Apologetic Hawaii Mechanic to Buy New Copter, Car


The mechanic who is taking the blame for last week’s helicopter crash landing in downtown Honolulu says he’s buying a new copter for the company that leased the aircraft. He’s also buying a new car for the college student whose parked Mazda was badly damaged when the helicopter skidded down a street.

Brant Swigart said Tuesday he’s making the purchases to make up for not seeing the problem that caused the small helicopter’s engine failure. No one was badly hurt when the pilot was forced to crash-land on the street, but Swigart said he feels terrible that it could have been deadly.

Buying a replacement helicopter for Mauna Loa Helicopters shows Swigart’s character, said the company’s president, Benjamin Fouts.

“He just trying to take responsibility for what happened and make sure he does the right thing,” Fouts said. “He’s truly one-of-a-kind.”

Soon after last week’s crash, Swigart came forward to say the engine failure was his fault because he overlooked incorrect rigging that caused a cable to snap.

Fouts said while a brand-new Robinson R22 Beta can cost $270,000, Swigart will buy something that’s similar to the condition of the 1992 copter. Fouts said he doesn’t know how much that will cost.

Pilot Julia Link was a bit apprehensive about getting back in the pilot’s seat, but she flew a helicopter Monday for the first time since the emergency landing. Fouts said he and Link went on a flight over Punchbowl Crater, which is where she was flying last week with a photographer taking aerial shots.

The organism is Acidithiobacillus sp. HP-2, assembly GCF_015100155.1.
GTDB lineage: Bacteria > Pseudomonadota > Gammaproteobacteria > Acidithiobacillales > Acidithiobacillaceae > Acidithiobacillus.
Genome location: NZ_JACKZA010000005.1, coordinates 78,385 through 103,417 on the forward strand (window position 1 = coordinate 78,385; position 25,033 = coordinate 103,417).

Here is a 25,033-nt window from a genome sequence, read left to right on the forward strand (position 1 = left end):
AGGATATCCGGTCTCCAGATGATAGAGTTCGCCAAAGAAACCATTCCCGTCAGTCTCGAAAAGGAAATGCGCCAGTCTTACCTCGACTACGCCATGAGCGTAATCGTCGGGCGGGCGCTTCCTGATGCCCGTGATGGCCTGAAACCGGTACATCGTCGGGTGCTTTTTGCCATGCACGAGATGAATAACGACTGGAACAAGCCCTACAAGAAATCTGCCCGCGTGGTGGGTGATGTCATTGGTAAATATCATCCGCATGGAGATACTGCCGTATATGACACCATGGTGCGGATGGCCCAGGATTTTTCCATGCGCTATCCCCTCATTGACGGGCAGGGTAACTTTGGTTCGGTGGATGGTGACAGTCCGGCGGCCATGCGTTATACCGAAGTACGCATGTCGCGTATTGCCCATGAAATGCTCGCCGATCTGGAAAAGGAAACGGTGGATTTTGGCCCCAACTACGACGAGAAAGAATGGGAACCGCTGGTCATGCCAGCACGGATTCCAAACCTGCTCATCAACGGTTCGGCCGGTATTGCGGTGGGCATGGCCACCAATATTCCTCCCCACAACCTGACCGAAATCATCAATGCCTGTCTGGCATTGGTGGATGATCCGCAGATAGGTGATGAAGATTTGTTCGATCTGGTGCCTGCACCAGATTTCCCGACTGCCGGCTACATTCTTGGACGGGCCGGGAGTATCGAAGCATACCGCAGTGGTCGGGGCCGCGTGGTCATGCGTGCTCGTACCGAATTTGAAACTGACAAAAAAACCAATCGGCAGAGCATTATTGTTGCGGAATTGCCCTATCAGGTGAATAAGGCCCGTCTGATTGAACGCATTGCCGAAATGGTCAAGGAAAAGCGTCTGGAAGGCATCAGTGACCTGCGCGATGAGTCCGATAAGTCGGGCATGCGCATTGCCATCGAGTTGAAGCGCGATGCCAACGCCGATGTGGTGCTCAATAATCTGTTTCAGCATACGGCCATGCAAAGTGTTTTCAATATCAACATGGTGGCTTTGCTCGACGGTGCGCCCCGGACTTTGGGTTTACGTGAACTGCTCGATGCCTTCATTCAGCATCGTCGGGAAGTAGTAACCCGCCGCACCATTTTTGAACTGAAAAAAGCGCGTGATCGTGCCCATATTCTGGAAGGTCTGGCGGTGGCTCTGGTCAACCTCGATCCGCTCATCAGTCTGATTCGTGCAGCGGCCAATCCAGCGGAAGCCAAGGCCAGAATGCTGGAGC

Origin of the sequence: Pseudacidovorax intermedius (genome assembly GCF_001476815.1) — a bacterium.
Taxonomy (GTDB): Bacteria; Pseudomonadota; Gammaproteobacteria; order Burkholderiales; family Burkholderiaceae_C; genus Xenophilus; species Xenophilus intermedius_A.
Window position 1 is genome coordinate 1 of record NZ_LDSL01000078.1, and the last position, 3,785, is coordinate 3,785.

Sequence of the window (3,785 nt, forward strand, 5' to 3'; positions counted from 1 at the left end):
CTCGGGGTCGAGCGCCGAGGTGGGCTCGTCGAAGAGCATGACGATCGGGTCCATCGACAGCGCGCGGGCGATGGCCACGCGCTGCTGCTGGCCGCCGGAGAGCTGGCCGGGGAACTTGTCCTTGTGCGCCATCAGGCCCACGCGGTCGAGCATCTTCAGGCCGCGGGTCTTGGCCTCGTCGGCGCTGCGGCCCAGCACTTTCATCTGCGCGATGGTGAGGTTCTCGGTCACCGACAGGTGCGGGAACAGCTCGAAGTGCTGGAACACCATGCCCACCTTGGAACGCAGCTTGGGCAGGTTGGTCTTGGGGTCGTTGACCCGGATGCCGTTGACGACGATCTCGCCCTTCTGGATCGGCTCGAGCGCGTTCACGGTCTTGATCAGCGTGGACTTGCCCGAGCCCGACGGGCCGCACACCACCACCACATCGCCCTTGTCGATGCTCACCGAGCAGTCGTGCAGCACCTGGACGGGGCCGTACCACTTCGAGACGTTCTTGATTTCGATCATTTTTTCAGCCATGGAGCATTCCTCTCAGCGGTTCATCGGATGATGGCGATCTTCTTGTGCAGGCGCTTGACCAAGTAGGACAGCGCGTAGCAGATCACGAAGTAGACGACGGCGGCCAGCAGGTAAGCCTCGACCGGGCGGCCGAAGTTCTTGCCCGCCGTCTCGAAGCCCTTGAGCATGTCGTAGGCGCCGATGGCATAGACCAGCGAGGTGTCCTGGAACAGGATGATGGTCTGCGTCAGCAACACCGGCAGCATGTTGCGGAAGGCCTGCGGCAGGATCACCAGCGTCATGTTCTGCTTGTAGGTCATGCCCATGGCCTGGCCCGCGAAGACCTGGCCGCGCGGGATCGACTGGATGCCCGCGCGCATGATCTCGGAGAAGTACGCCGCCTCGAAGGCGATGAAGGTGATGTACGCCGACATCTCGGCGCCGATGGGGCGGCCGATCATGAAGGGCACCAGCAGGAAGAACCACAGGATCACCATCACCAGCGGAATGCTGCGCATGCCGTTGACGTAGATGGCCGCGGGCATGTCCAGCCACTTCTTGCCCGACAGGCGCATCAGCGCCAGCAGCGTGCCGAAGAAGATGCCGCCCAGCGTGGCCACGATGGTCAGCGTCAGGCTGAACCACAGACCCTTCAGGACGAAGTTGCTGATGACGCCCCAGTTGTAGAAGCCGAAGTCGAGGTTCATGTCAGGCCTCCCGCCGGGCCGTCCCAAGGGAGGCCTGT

When the helicopter lost power, her knowledge of the area helped her land on a street that she knew was a one-way and had no overhead wires, Fouts said.

“I just couldn’t believe how well she handled it,” he said.

Swigart called the Hawaii Pacific University student Monday about replacing his car.

“I figure he’s pretty much an innocent victim,” he said, adding that the student was going to contact his insurance company to see how they could handle Swigart’s offer.

“I don’t have the $22,000 in cash that the car cost him,” Swigart said, explaining he’ll either take out a loan or take care of the student’s new car payments.

“I’m trying to find money all day,” he said. “I’ll make it happen.”

Swigart has been commended for taking responsibility, but he said he’s just trying to do what’s right.

“If his insurance company is going to sue, I might as well buy him a car,” he said. “What’s the point in me running and hiding?”

He said he also wants to try and prevent insurance rates from increasing for Fouts and the student.

He said he doesn’t regret coming forward and taking blame: “I just feel that’s the way everybody should be.”

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